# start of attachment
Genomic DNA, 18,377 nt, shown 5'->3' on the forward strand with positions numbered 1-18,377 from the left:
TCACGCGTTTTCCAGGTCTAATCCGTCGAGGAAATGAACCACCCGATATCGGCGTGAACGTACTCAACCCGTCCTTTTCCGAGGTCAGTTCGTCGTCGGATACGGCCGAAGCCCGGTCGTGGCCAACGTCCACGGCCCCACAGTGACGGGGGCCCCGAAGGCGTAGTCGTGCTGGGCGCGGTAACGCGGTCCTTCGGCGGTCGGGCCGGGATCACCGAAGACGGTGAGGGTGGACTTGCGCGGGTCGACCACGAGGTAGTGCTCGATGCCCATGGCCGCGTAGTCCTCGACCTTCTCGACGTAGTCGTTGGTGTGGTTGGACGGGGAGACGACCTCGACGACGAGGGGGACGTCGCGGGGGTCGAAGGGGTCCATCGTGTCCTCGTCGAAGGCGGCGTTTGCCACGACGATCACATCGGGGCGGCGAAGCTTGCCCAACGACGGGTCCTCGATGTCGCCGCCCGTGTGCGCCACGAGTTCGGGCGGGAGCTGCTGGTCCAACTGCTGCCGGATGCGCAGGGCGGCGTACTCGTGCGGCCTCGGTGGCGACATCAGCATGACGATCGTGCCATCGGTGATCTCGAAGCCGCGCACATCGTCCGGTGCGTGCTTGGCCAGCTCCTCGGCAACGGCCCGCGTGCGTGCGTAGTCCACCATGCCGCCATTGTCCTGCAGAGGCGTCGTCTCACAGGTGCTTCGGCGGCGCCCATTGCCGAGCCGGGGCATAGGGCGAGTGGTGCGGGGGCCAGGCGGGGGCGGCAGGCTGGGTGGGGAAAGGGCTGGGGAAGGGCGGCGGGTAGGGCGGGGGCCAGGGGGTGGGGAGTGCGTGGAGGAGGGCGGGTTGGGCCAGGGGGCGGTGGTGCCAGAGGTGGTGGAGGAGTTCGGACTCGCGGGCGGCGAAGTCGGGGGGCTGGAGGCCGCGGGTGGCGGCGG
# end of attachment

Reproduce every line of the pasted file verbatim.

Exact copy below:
Genomic DNA, 18,377 nt, shown 5'->3' on the forward strand with positions numbered 1-18,377 from the left:
TCACGCGTTTTCCAGGTCTAATCCGTCGAGGAAATGAACCACCCGATATCGGCGTGAACGTACTCAACCCGTCCTTTTCCGAGGTCAGTTCGTCGTCGGATACGGCCGAAGCCCGGTCGTGGCCAACGTCCACGGCCCCACAGTGACGGGGGCCCCGAAGGCGTAGTCGTGCTGGGCGCGGTAACGCGGTCCTTCGGCGGTCGGGCCGGGATCACCGAAGACGGTGAGGGTGGACTTGCGCGGGTCGACCACGAGGTAGTGCTCGATGCCCATGGCCGCGTAGTCCTCGACCTTCTCGACGTAGTCGTTGGTGTGGTTGGACGGGGAGACGACCTCGACGACGAGGGGGACGTCGCGGGGGTCGAAGGGGTCCATCGTGTCCTCGTCGAAGGCGGCGTTTGCCACGACGATCACATCGGGGCGGCGAAGCTTGCCCAACGACGGGTCCTCGATGTCGCCGCCCGTGTGCGCCACGAGTTCGGGCGGGAGCTGCTGGTCCAACTGCTGCCGGATGCGCAGGGCGGCGTACTCGTGCGGCCTCGGTGGCGACATCAGCATGACGATCGTGCCATCGGTGATCTCGAAGCCGCGCACATCGTCCGGTGCGTGCTTGGCCAGCTCCTCGGCAACGGCCCGCGTGCGTGCGTAGTCCACCATGCCGCCATTGTCCTGCAGAGGCGTCGTCTCACAGGTGCTTCGGCGGCGCCCATTGCCGAGCCGGGGCATAGGGCGAGTGGTGCGGGGGCCAGGCGGGGGCGGCAGGCTGGGTGGGGAAAGGGCTGGGGAAGGGCGGCGGGTAGGGCGGGGGCCAGGGGGTGGGGAGTGCGTGGAGGAGGGCGGGTTGGGCCAGGGGGCGGTGGTGCCAGAGGTGGTGGAGGAGTTCGGACTCGCGGGCGGCGAAGTCGGGGGGCTGGAGGCCGCGGGTGGCGGCGG